Jul 07, 2020
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Dancers honor heritage in pow wow


Joy Marie Hallare / The Collegian

At the Saturday, April 10, pow wow hosted by Fresno State dancers, spectators and vendors came out to celebrate American Indian art and culture. The second annual event at the O’Neill Park was a fusion of a traditional social gathering and a religious event, featuring dancing and drumming.

Dancers at the pow wow represented various tribes but shared one underlying motive why they danced: for their family and loved ones.

Shonna Alexander said she danced to honor her family.

“I’m dancing for my family, to honor them and make them happy,” the 16-year-old Alexander said. “It’s something I love to do. I do it for my great grandmother, my grandmother, and my auntie to give them a good name and to remember them.”

Alexander is a jingle dress dancer. She explained the history of the dance began with the Ojibwe people. She said it is revered as a healing, medicine dance.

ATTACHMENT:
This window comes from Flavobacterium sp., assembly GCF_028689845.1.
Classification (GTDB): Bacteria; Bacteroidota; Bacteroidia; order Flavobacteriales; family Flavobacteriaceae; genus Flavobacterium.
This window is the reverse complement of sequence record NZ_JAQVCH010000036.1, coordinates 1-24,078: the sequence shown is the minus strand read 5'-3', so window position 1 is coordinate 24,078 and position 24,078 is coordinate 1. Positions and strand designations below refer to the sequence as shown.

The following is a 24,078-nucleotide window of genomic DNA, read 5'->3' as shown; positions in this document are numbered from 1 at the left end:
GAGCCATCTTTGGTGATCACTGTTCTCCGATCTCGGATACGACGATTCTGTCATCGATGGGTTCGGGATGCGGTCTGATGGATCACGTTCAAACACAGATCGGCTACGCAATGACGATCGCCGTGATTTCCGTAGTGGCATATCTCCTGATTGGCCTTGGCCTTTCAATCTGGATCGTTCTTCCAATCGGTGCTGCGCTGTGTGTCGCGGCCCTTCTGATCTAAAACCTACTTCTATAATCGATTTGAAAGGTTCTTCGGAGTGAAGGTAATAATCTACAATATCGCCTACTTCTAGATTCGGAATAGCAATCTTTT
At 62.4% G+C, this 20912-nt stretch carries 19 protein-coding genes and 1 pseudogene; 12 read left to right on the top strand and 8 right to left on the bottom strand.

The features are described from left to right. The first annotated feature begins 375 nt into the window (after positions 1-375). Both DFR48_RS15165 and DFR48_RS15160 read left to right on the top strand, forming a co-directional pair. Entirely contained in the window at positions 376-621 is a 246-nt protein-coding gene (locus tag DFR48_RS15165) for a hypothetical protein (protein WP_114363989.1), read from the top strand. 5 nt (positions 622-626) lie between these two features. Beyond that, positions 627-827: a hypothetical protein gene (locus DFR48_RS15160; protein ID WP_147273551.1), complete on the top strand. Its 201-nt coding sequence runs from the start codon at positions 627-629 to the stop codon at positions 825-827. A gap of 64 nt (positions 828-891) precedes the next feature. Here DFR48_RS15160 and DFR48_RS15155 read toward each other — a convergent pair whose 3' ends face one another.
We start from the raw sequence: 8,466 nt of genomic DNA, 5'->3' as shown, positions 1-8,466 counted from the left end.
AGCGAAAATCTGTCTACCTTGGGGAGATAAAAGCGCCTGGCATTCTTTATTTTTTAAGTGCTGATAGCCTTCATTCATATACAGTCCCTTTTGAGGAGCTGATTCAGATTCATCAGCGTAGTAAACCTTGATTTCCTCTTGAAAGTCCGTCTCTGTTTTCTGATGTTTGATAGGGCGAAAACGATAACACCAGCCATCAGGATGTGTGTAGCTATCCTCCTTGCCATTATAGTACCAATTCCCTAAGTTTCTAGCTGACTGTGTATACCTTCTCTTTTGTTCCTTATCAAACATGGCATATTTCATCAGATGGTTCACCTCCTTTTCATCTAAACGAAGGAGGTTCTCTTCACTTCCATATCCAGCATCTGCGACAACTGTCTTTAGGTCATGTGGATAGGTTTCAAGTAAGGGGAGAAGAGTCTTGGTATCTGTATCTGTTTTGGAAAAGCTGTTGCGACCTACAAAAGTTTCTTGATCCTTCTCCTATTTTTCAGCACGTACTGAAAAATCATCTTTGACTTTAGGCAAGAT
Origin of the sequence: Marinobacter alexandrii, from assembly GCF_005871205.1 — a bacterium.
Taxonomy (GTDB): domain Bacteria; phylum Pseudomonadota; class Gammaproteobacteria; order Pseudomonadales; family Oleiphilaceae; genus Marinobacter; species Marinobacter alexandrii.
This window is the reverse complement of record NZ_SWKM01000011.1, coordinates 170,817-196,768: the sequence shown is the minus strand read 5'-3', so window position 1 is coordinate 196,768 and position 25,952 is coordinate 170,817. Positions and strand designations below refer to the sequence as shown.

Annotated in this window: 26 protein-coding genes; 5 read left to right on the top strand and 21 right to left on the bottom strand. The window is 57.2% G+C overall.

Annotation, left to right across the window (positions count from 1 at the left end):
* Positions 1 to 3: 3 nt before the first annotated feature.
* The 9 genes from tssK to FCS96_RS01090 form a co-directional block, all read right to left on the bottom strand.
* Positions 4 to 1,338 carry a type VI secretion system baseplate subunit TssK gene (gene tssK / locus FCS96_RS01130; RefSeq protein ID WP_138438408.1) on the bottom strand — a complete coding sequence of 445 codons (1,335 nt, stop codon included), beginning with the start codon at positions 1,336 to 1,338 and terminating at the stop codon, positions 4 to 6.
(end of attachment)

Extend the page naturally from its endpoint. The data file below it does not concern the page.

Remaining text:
Her dress, known as regalia, was brightly colored and adorned with jingles that produced a soothing tinkling sound as the wind clanked the abundant jingles together.

“A cousin of mine helped me learn how to dance and make my regalia,” Alexander said.

She said she continues to dance because it reminds her of her culture and while keep with tradition.


Joy Marie Hallare / The Collegian

“I love to dance because I love to represent who I am,” she said.

Jason Siseo said he started dancing in 2003 when his oldest daughter began performing at pow wows. He said out of the couple hundred members from his family, his three kids and him are the only ones that dance.

“It’s not just a way of life for us but keeps our kids out with everybody making new friends and meeting new people from different tribes,” Siseo said.

He practices the Northern Traditional Dance that originated from warriors. He said his regalia is designed for battle, with a choker and breast plates to protect the warrior when fighting. Most dancers have one regalia because of the amount of meaning behind it, he said.

“I’m always nervous when I put these on because these are real sacred to us,” Siseo said. “I’m always nervous when I come to dance but I just remember my loved ones and the ones that can’t dance. It goes away after a little while but I’m always nervous.”

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